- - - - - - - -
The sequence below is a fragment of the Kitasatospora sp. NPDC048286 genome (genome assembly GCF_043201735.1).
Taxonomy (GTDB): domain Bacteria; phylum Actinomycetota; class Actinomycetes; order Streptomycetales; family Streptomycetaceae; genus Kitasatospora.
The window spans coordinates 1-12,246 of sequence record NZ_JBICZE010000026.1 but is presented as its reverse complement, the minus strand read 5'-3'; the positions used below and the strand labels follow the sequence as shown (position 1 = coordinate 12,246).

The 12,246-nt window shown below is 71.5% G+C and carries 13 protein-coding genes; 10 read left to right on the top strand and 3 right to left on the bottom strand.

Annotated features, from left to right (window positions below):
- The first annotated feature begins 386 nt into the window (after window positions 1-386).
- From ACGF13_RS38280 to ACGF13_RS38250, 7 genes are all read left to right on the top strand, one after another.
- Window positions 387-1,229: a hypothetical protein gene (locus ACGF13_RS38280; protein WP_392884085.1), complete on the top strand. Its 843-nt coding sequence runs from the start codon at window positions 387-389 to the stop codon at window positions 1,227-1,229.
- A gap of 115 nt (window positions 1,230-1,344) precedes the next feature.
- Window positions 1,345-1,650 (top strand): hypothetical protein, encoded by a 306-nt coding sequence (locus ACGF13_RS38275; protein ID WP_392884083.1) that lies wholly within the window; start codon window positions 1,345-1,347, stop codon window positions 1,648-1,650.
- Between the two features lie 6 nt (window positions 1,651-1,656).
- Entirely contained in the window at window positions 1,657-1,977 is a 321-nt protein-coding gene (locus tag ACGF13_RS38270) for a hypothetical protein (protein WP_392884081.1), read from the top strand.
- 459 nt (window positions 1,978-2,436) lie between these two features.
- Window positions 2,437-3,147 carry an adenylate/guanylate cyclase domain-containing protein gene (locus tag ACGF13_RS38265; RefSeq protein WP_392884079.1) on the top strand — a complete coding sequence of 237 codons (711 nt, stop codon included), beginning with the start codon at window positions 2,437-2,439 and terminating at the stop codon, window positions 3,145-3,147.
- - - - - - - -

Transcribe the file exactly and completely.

The sequence below is a fragment of the Kitasatospora sp. NPDC048286 genome (genome assembly GCF_043201735.1).
Taxonomy (GTDB): domain Bacteria; phylum Actinomycetota; class Actinomycetes; order Streptomycetales; family Streptomycetaceae; genus Kitasatospora.
The window spans coordinates 1-12,246 of sequence record NZ_JBICZE010000026.1 but is presented as its reverse complement, the minus strand read 5'-3'; the positions used below and the strand labels follow the sequence as shown (position 1 = coordinate 12,246).

The 12,246-nt window shown below is 71.5% G+C and carries 13 protein-coding genes; 10 read left to right on the top strand and 3 right to left on the bottom strand.

Annotated features, from left to right (window positions below):
- The first annotated feature begins 386 nt into the window (after window positions 1-386).
- From ACGF13_RS38280 to ACGF13_RS38250, 7 genes are all read left to right on the top strand, one after another.
- Window positions 387-1,229: a hypothetical protein gene (locus ACGF13_RS38280; protein WP_392884085.1), complete on the top strand. Its 843-nt coding sequence runs from the start codon at window positions 387-389 to the stop codon at window positions 1,227-1,229.
- A gap of 115 nt (window positions 1,230-1,344) precedes the next feature.
- Window positions 1,345-1,650 (top strand): hypothetical protein, encoded by a 306-nt coding sequence (locus ACGF13_RS38275; protein ID WP_392884083.1) that lies wholly within the window; start codon window positions 1,345-1,347, stop codon window positions 1,648-1,650.
- Between the two features lie 6 nt (window positions 1,651-1,656).
- Entirely contained in the window at window positions 1,657-1,977 is a 321-nt protein-coding gene (locus tag ACGF13_RS38270) for a hypothetical protein (protein WP_392884081.1), read from the top strand.
- 459 nt (window positions 1,978-2,436) lie between these two features.
- Window positions 2,437-3,147 carry an adenylate/guanylate cyclase domain-containing protein gene (locus tag ACGF13_RS38265; RefSeq protein WP_392884079.1) on the top strand — a complete coding sequence of 237 codons (711 nt, stop codon included), beginning with the start codon at window positions 2,437-2,439 and terminating at the stop codon, window positions 3,145-3,147.